Steven Soter is an astrophysicist currently holding the positions of scientist-in-residence for New York University's Environmental Studies Program and of Research Associate for the Department of Astrophysics at the American Museum of Natural History. He is a vocal proponent of the International Astronomical Union's controversial 2006 definition of planet.
Soter received his Bachelors degree in astronomy and physics from UCLA in 1965 and his doctorate in astronomy from Cornell University. One of his advisors was popular astronomer Carl Sagan.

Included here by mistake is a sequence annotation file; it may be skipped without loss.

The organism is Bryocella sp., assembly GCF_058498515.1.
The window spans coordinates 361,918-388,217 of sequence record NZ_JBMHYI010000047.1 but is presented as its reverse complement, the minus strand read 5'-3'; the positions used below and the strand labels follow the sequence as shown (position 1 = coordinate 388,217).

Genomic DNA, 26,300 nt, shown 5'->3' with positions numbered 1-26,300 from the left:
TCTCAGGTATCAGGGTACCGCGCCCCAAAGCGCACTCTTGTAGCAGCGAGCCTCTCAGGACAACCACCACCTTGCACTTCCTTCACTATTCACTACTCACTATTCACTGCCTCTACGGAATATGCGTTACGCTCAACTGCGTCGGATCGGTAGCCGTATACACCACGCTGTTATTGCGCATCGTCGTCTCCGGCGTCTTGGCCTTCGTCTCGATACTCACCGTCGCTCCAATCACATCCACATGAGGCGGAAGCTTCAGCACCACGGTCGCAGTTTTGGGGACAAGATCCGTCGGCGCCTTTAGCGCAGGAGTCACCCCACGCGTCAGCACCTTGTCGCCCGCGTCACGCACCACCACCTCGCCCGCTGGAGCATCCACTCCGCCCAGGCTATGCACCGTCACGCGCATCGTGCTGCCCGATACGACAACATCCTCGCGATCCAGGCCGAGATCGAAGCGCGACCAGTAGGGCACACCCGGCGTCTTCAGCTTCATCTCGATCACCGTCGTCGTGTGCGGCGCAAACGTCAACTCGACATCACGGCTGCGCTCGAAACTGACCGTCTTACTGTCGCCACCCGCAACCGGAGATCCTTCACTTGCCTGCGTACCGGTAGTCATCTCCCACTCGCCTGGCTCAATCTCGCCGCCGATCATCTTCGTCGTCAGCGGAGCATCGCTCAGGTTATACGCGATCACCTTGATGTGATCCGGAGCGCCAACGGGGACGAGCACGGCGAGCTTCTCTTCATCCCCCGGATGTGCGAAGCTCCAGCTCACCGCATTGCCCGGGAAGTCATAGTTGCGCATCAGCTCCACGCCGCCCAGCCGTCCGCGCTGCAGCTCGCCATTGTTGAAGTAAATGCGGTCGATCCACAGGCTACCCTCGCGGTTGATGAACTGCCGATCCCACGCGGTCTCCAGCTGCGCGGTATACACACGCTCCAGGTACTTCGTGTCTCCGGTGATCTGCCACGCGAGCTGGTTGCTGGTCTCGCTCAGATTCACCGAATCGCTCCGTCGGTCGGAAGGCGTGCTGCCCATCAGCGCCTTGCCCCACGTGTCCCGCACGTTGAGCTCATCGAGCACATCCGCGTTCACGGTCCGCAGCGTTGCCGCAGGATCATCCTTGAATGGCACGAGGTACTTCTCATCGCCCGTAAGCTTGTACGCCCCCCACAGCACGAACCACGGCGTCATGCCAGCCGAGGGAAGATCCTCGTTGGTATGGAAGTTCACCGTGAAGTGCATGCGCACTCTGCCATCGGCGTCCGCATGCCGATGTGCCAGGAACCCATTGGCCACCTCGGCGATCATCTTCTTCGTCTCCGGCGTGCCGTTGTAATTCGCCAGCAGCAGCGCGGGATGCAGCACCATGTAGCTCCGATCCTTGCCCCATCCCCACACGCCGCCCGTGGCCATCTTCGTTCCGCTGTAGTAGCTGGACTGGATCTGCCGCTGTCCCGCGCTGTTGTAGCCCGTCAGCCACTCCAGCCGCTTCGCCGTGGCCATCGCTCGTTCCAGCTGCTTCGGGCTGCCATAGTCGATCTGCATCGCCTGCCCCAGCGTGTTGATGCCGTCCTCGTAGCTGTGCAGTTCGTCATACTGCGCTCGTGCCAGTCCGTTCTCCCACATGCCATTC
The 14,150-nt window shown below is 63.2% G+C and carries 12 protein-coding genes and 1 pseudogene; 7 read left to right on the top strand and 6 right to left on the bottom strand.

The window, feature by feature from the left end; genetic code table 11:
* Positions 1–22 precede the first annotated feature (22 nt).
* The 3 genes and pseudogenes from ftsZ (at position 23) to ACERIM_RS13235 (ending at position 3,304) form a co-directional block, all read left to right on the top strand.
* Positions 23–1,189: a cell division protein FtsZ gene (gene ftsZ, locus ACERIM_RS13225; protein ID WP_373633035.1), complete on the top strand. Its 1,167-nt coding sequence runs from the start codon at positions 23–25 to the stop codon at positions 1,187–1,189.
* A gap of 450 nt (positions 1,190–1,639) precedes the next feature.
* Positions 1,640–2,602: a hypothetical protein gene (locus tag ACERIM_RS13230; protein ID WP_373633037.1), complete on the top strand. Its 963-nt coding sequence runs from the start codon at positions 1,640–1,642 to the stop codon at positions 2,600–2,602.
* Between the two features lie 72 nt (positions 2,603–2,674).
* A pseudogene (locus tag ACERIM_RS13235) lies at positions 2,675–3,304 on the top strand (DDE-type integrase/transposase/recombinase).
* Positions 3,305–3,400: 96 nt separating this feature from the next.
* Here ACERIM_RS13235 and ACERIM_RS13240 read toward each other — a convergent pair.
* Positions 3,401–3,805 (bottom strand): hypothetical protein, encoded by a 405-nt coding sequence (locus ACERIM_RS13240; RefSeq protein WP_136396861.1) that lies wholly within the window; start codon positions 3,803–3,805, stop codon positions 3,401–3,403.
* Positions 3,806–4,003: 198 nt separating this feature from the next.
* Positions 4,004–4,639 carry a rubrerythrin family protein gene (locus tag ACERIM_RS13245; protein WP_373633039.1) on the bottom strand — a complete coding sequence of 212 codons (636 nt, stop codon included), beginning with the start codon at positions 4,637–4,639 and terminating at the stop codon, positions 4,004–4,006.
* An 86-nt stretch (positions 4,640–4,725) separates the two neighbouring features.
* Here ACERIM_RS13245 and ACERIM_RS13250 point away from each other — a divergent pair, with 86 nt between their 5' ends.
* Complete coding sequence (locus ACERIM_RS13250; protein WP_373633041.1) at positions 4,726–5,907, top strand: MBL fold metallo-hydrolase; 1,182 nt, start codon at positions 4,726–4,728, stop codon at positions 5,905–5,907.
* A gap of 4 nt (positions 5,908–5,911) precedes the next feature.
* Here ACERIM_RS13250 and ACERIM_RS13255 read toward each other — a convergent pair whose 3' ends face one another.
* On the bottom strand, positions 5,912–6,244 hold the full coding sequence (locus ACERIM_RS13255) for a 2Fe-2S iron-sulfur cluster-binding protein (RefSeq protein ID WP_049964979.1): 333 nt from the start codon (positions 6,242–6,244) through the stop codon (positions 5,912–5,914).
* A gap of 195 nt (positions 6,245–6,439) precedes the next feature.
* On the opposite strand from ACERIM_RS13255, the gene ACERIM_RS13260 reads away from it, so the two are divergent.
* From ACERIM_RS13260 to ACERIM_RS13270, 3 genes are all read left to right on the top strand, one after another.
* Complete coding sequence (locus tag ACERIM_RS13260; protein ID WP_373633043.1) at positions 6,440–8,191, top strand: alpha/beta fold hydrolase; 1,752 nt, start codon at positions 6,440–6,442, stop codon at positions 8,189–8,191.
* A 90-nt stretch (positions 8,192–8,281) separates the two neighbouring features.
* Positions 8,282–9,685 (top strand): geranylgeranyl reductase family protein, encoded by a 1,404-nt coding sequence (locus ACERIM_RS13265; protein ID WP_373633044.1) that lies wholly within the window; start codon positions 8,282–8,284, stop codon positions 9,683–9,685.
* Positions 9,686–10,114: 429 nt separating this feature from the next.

In 1974, Soter suggested that dust produced by meteoritic bombardment of Saturn's moon Phoebe might orbit the planet until colliding with Saturn's moon Iapetus and be responsible for the unique dark-bright dichotomy of the latter. Although not the unique cause, dust originating from Saturn's irregular satellites was later found in data from the Cassini spacecraft to indeed play a crucial role in the coloration of Iapetus. The discovery of Saturn's "Phoebe ring" in 2009 further strengthened the probability that this process first described by Soter plays a significant role in shaping Iapetus's appearance.